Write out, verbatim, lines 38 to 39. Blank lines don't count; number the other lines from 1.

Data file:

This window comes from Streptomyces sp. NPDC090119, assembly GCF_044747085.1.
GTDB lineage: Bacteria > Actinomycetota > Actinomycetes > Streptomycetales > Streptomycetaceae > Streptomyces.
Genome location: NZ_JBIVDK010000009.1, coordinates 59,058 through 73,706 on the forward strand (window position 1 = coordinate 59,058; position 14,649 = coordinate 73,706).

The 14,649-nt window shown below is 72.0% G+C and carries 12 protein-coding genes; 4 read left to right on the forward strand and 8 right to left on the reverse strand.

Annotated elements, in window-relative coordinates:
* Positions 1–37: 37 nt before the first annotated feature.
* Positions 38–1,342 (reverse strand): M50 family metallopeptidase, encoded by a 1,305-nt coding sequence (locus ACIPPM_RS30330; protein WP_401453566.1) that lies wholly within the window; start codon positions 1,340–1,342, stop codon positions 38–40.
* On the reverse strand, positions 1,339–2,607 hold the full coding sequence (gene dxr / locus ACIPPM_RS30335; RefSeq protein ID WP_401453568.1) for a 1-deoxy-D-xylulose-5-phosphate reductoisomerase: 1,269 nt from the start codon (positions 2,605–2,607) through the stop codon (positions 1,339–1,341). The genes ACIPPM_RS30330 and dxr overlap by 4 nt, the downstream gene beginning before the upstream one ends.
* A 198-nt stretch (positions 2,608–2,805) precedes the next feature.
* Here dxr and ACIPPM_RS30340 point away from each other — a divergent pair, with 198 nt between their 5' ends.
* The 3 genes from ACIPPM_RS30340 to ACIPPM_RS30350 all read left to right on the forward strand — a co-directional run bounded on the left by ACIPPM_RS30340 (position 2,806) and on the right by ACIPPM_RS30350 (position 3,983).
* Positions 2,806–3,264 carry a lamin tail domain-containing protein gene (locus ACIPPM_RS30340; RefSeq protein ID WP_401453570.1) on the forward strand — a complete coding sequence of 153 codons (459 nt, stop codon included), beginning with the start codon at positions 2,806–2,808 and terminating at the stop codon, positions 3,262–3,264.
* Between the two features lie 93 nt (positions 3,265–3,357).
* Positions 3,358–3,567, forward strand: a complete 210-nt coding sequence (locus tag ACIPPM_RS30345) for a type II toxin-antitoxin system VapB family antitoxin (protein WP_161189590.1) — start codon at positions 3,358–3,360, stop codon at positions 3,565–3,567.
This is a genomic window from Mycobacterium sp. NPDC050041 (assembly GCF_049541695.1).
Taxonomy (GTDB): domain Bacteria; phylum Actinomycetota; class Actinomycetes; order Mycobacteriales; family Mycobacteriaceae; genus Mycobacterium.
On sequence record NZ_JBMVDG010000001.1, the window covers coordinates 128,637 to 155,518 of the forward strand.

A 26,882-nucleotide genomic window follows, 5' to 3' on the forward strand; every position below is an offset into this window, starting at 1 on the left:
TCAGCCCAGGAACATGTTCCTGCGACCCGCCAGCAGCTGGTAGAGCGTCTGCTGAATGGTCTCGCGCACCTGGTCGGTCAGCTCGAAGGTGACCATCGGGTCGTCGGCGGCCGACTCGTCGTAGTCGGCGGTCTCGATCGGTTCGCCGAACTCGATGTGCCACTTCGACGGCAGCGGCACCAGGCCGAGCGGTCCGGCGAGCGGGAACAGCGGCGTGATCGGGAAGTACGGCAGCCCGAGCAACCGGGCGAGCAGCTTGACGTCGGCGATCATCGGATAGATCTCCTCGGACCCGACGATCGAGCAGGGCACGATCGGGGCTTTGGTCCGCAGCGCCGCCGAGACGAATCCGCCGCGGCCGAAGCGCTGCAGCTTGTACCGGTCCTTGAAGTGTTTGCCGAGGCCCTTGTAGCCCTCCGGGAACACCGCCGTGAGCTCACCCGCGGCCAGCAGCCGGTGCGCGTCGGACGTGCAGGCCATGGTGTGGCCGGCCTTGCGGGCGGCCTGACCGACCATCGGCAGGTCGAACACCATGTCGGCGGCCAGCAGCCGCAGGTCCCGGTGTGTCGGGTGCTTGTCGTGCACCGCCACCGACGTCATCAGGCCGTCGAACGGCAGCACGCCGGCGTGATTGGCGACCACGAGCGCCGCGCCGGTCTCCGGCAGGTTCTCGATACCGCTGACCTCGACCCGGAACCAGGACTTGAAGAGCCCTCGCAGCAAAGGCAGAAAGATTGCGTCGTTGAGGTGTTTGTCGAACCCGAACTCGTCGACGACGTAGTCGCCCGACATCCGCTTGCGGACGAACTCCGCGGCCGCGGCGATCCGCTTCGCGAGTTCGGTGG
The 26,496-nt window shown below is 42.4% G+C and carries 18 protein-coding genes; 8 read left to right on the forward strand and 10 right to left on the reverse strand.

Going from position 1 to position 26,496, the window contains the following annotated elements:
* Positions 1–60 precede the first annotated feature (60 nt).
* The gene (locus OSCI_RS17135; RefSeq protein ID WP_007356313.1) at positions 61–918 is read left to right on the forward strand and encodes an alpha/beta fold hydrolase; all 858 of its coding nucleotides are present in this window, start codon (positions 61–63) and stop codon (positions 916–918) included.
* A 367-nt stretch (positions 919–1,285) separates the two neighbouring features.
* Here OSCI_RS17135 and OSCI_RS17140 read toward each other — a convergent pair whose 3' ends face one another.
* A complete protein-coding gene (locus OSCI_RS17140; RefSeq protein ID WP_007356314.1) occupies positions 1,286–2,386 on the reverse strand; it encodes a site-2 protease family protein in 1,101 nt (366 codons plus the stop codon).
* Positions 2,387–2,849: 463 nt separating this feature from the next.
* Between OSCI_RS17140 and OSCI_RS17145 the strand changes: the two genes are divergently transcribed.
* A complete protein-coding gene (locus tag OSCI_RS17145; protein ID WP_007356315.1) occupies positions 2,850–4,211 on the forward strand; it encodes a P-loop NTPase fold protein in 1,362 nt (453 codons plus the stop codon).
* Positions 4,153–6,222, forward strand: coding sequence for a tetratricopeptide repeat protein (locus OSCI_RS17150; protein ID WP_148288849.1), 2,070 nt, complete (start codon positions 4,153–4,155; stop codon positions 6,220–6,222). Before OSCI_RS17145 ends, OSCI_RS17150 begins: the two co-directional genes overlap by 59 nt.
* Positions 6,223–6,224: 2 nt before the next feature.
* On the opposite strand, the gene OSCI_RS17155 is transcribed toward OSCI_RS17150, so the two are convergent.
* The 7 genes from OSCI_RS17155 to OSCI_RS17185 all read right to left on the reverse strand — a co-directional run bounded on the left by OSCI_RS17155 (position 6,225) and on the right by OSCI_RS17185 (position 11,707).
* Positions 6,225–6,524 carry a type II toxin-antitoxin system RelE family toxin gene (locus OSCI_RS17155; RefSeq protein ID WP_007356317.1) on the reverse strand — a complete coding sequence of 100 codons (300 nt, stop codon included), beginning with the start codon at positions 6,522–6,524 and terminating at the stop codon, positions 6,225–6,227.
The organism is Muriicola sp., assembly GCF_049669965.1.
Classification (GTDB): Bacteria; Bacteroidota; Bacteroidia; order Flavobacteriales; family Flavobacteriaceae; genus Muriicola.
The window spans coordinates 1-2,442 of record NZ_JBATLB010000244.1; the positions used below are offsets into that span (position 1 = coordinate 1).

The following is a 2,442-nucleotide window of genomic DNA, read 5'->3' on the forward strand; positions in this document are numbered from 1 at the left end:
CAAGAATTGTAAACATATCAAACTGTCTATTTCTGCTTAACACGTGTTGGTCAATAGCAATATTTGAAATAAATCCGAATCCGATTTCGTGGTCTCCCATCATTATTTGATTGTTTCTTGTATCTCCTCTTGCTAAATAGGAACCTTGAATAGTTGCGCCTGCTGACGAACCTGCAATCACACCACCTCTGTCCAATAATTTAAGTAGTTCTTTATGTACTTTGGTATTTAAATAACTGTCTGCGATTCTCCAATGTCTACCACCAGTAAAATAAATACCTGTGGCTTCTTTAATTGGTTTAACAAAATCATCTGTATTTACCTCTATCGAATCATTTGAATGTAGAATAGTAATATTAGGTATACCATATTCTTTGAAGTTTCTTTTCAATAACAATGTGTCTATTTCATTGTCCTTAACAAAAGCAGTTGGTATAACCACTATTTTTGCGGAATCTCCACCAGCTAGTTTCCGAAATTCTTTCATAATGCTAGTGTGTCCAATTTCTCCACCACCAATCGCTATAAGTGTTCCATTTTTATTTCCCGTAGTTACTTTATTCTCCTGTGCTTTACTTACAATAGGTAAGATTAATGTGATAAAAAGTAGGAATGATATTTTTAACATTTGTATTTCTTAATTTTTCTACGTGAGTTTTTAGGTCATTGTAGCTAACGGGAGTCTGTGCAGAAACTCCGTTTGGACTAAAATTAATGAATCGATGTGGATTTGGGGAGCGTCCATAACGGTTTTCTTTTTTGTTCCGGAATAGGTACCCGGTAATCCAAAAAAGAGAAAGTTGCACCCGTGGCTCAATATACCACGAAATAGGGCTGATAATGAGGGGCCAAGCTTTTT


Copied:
The following is a 2,442-nucleotide window of genomic DNA, read 5'->3' on the forward strand; positions in this document are numbered from 1 at the left end:
CAAGAATTGTAAACATATCAAACTGTCTATTTCTGCTTAACACGTGTTGGTCAATAGCAATATTTGAAATAAATCCGAATCCGATTTCGTGGTCTCCCATCATTATTTGATTGTTTCTTGTATCTCCTCTTGCTAAATAGGAACCTTGAATAGTTGCGCCTGCTGACGAACCTGCAATCACACCACCTCTGTCCAATAATTTAAGTAGTTCTTTATGTACTTTGGTATTTAAATAACTGTCTGCGATTCTCCAATGTCTACCACCAGTAAAATAAATACCTGTGGCTTCTTTAATTGGTTTAACAAAATCATCTGTATTTACCTCTATCGAATCATTTGAATGTAGAATAGTAATATTAGGTATACCATATTCTTTGAAGTTTCTTTTCAATAACAATGTGTCTATTTCATTGTCCTTAACAAAAGCAGTTGGTATAACCACTATTTTTGCGGAATCTCCACCAGCTAGTTTCCGAAATTCTTTCATAATGCTAGTGTGTCCAATTTCTCCACCACCAATCGCTATAAGTGTTCCATTTTTATTTCCCGTAGTTACTTTATTCTCCTGTGCTTTACTTACAATAGGTAAGATTAATGTGATAAAAAGTAGGAATGATATTTTTAACATTTGTATTTCTTAATTTTTCTACGTGAGTTTTTAGGTCATTGTAGCTAACGGGAGTCTGTGCAGAAACTCCGTTTGGACTAAAATTAATGAATCGATGTGGATTTGGGGAGCGTCCATAACGGTTTTCTTTTTTGTTCCGGAATAGGTACCCGGTAATCCAAAAAAGAGAAAGTTGCACCCGTGGCTCAATATACCACGAAATAGGGCTGATAATGAGGGGCCAAGCTTTTT